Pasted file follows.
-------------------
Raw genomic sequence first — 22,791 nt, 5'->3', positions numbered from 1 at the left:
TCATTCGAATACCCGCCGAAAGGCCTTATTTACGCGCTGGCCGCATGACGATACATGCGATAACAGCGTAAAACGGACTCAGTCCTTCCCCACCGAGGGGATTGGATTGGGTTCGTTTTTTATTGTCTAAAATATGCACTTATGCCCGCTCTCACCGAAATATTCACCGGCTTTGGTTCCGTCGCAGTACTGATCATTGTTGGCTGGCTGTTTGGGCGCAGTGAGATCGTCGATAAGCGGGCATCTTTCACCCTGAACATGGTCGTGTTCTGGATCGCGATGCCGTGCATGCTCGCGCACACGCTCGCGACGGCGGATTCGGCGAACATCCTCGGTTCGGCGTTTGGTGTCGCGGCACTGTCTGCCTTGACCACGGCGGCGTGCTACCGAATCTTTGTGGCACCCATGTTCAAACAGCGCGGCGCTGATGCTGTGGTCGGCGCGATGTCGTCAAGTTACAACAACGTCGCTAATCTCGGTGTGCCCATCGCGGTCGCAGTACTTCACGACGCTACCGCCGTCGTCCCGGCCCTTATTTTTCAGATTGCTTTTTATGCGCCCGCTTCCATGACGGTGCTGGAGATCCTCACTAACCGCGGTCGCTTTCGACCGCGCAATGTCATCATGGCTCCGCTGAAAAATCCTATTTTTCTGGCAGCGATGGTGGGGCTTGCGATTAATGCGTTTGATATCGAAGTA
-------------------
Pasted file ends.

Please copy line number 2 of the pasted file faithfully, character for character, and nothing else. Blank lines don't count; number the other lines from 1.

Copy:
TCATTCGAATACCCGCCGAAAGGCCTTATTTACGCGCTGGCCGCATGACGATACATGCGATAACAGCGTAAAACGGACTCAGTCCTTCCCCACCGAGGGGATTGGATTGGGTTCGTTTTTTATTGTCTAAAATATGCACTTATGCCCGCTCTCACCGAAATATTCACCGGCTTTGGTTCCGTCGCAGTACTGATCATTGTTGGCTGGCTGTTTGGGCGCAGTGAGATCGTCGATAAGCGGGCATCTTTCACCCTGAACATGGTCGTGTTCTGGATCGCGATGCCGTGCATGCTCGCGCACACGCTCGCGACGGCGGATTCGGCGAACATCCTCGGTTCGGCGTTTGGTGTCGCGGCACTGTCTGCCTTGACCACGGCGGCGTGCTACCGAATCTTTGTGGCACCCATGTTCAAACAGCGCGGCGCTGATGCTGTGGTCGGCGCGATGTCGTCAAGTTACAACAACGTCGCTAATCTCGGTGTGCCCATCGCGGTCGCAGTACTTCACGACGCTACCGCCGTCGTCCCGGCCCTTATTTTTCAGATTGCTTTTTATGCGCCCGCTTCCATGACGGTGCTGGAGATCCTCACTAACCGCGGTCGCTTTCGACCGCGCAATGTCATCATGGCTCCGCTGAAAAATCCTATTTTTCTGGCAGCGATGGTGGGGCTTGCGATTAATGCGTTTGATATCGAAGTA